This is another one of these, uh really? abstracts relating to poor medication adherence and lack of symptom control, but supports the fact that if you do not take your controller medications, you will not be able to control your symptoms.

My feelings about adolescents and asthma medication is that they will not take their ICS unless they are having an attack. Forgetfulness and stigma, I believe, are the two drivers of this non-adherence. It would have been nice if the researchers had added the question: "Why didn't you take your ICS"?, but they will probably have to do another study to get this question answered.

What I Am Reading - Health 2.0 Conference Wrap-ups

What a way to kickstart the week by finding out what I am reading today!

I know, it is very exciting - contain yourself!

There are still blog posts surfacing from last week's Health 2.0 Conference, and I'm sure more to come:

- Matthew Holt, the co-founder, muses about his final thoughts and addresses criticism on the conference at The Healthcare Blog.

- Jane Sarasohn-Kahn from the Health Populi blog reflects on her personal experiences around the conference as a moderator, panelist and participant.

- A medical librarian's review of the health search engines featured at the conference on the AltSearchEngines blog. Reading this has inspired me to once again revisit and tackle writing a post about the various health search engines and their results for medication non-adherence.

- Amy T from Diabetes Mine writes a brief post about her Health 2.0 experiences with a diabetes focus of course!

John from Chilmark Research did a great job of covering Health 2.0 and is now covering The Center for Connected Health's 2008 Symposium. This Boston symposium also features a number of speakers who were at Health 2.0.

Alexandra Carmichael, from CureTogether, proposes an Open Source Health Research Plan.

Cary Byrd from eDrugSearch comments on a study that found higher drug costs in poorer neighborhoods.

John Halamka (who is a localvore) from Life As A Healthcare CIO writes about the ROI for EHRs.


Health 2.0, LLC Launches Health 2.0 Advisors

One of the first announcements to come out of the Health 2.0 Conference is the formation of Health 2.0 Advisors, "an advisory service formed by four principals with national reputations at the nexus of health care and technology."

From their Press Release:

"The mission of the new advisory service is to partner with clients to critically evaluate the continuing evolution of the Health 2.0 marketplace and how its tools and processes can maximize business value."

"The firm is a joint venture between Health 2.0, LLC, and a team of four individuals: Matthew Holt, a Health 2.0 pioneer and co-founder of the Health 2.0 Conference; Brian Klepper, an expert in change dynamics in health care; Michael L. Millenson, an author, consultant and expert in quality of care and consumerism; and Jane Sarasohn-Kahn, a respected health economist and founder of THINK-Health."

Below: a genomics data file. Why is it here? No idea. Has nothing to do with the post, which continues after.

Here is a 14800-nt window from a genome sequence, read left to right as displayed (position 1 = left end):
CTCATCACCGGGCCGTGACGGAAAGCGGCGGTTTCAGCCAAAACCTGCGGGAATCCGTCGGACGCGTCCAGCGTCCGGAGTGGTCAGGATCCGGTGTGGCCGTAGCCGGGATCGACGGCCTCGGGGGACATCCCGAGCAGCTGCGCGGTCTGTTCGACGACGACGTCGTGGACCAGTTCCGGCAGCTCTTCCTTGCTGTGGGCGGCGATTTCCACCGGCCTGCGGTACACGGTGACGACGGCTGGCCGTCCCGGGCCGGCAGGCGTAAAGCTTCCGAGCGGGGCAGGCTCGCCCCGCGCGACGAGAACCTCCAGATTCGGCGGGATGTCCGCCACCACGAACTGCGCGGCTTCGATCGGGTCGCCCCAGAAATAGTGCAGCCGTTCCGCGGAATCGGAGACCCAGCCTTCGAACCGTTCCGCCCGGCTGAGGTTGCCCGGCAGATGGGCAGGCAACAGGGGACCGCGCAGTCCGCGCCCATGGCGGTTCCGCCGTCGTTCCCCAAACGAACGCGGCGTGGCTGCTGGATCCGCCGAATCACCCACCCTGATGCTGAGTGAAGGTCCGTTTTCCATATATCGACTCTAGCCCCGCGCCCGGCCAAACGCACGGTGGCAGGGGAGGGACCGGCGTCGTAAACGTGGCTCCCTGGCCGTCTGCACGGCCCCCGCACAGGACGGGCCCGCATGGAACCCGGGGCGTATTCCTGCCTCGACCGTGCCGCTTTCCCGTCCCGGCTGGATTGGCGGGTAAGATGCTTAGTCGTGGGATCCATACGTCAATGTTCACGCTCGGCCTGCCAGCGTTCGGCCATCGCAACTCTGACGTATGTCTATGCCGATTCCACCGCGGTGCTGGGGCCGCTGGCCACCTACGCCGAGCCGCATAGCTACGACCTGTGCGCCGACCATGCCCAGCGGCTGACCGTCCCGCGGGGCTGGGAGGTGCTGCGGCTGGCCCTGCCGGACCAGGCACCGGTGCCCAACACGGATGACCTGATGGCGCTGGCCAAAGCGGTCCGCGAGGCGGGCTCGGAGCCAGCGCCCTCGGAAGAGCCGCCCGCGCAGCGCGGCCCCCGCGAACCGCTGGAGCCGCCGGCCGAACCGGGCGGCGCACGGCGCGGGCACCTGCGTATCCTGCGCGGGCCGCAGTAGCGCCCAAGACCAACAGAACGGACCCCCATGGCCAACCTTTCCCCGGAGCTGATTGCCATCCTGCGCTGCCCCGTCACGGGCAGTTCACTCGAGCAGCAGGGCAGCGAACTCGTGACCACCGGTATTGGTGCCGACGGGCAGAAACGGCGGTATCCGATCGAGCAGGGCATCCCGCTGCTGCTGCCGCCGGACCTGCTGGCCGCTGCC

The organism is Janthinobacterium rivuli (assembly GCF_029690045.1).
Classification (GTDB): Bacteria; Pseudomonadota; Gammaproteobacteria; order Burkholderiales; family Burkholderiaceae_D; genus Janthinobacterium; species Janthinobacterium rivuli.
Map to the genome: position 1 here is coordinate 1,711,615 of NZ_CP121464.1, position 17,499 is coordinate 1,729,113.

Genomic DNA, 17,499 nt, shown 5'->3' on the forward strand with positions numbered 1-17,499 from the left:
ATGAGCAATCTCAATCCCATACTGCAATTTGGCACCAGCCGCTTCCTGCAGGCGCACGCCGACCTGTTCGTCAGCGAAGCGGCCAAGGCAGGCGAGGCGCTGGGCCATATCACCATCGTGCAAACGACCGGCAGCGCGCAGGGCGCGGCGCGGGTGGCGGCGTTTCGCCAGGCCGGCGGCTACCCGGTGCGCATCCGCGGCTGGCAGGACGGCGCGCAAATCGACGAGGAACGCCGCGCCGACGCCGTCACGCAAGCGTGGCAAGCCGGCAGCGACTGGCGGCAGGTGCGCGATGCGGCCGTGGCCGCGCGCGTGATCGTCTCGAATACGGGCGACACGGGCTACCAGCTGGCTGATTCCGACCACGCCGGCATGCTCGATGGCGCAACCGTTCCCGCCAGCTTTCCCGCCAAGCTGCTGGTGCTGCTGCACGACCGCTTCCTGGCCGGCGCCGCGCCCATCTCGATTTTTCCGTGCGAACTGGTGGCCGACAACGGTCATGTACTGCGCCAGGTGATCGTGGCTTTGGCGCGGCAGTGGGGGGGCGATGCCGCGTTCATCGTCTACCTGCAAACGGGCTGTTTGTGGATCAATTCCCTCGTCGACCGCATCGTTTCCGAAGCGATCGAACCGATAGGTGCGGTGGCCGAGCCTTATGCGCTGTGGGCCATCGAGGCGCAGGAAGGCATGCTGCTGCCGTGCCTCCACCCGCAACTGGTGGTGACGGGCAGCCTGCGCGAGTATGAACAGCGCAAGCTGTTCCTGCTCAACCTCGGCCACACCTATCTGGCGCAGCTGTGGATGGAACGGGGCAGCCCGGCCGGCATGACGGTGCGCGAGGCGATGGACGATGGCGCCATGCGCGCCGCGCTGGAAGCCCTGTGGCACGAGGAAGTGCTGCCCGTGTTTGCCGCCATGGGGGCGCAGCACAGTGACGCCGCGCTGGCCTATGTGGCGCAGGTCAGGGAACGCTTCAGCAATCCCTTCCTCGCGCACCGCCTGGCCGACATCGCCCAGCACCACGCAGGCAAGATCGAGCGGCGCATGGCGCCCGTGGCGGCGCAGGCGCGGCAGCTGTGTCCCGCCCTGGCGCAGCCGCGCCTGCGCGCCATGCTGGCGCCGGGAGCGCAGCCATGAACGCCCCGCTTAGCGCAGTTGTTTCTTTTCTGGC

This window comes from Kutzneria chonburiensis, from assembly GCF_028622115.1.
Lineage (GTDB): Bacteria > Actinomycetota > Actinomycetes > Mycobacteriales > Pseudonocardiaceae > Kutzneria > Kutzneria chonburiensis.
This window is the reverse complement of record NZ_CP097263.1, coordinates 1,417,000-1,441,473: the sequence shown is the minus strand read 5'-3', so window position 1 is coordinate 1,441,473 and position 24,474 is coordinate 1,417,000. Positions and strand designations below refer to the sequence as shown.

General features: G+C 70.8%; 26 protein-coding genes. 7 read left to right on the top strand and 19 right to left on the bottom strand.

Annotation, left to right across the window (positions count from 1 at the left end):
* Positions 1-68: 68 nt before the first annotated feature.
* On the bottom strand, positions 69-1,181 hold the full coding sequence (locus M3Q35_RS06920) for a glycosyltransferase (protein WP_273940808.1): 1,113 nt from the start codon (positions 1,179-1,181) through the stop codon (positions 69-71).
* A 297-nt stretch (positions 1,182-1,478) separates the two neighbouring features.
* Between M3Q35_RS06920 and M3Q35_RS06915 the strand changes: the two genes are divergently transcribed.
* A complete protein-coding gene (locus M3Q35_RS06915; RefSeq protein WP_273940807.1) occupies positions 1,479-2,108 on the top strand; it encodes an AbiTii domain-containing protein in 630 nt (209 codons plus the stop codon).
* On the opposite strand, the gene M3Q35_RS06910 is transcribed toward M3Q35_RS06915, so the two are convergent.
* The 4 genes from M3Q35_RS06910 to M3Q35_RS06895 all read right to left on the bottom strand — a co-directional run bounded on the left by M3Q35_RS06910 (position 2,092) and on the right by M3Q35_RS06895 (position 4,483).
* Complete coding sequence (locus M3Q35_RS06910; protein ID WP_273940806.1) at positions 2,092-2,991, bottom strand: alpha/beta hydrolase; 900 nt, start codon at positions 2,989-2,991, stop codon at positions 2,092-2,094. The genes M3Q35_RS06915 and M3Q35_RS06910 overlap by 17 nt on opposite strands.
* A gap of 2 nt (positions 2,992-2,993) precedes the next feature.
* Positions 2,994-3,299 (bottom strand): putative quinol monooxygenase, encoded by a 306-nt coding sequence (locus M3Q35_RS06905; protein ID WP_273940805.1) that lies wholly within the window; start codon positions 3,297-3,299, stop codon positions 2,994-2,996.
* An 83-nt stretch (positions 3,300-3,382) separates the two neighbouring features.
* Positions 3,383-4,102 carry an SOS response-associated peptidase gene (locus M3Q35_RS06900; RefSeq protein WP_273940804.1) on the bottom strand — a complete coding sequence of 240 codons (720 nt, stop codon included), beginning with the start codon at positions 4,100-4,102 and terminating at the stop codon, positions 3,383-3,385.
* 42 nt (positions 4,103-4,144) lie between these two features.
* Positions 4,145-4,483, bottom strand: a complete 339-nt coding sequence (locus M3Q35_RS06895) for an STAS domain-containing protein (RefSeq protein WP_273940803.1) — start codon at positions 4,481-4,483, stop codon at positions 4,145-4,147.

This is an amazing combination of talent in the Health 2.0 space and will certainly help large Health 1.0 organizations identify the value in adopting Health 2.0 technology.

Several critics have recently been complaining about the problems of monetizing Health 2.0 and signaling the end of the movement. Obviously with the 1000+ attendees at the Health 2.0 Conference (including Google, Microsoft, and Yahoo!), it doesn't seem to be ending anytime soon!

Matthew has consistently advocated for larger healthcare organizations to adopt the technology of the smaller, more nimble emerging Health 2.0 companies. Hopefully Health 2.0 Advisors will help bridge the gap between what is not working in the current healthcare system and the new technology that can effect a positive change, improve outcomes and reduce costs.

"Across health care, a wave of innovation has begun in earnest," said Holt. "For stakeholders in the health care industry, understanding Health 2.0 has become absolutely mission critical. At Health 2.0 Advisors, we're about ROI and guiding our clients to unlock the tremendous value of Health 2.0."

Well said sir! I wish them the best of luck with their new venture.

Following The Health 2.0 Conference

Unfortunately am not able to attend this year’s Health 2.0 Conference in San Francisco, but I am monitoring it off and on via live blogs and Twitter for the following two days.

The official Health 2.0 Conference blog is a little slow to update as all the contributors are currently making the event run smoothly, however I believe they will update it throughout the conference.

Craig Stoltz is posting on his Web 2. Oh…Really?blog as well as cross posting on The HealthCare Blog.

I was told the Ozmosis Community blog is also updating throughout the conference.

On Twitter, some people are using the "Health 2.0” tag others are using the "#health20con” tag. Either tag shows up in a Twitter Search for either term. You can even search for a product that is demoing or person who is speaking at the conference to see who is tweeting about them.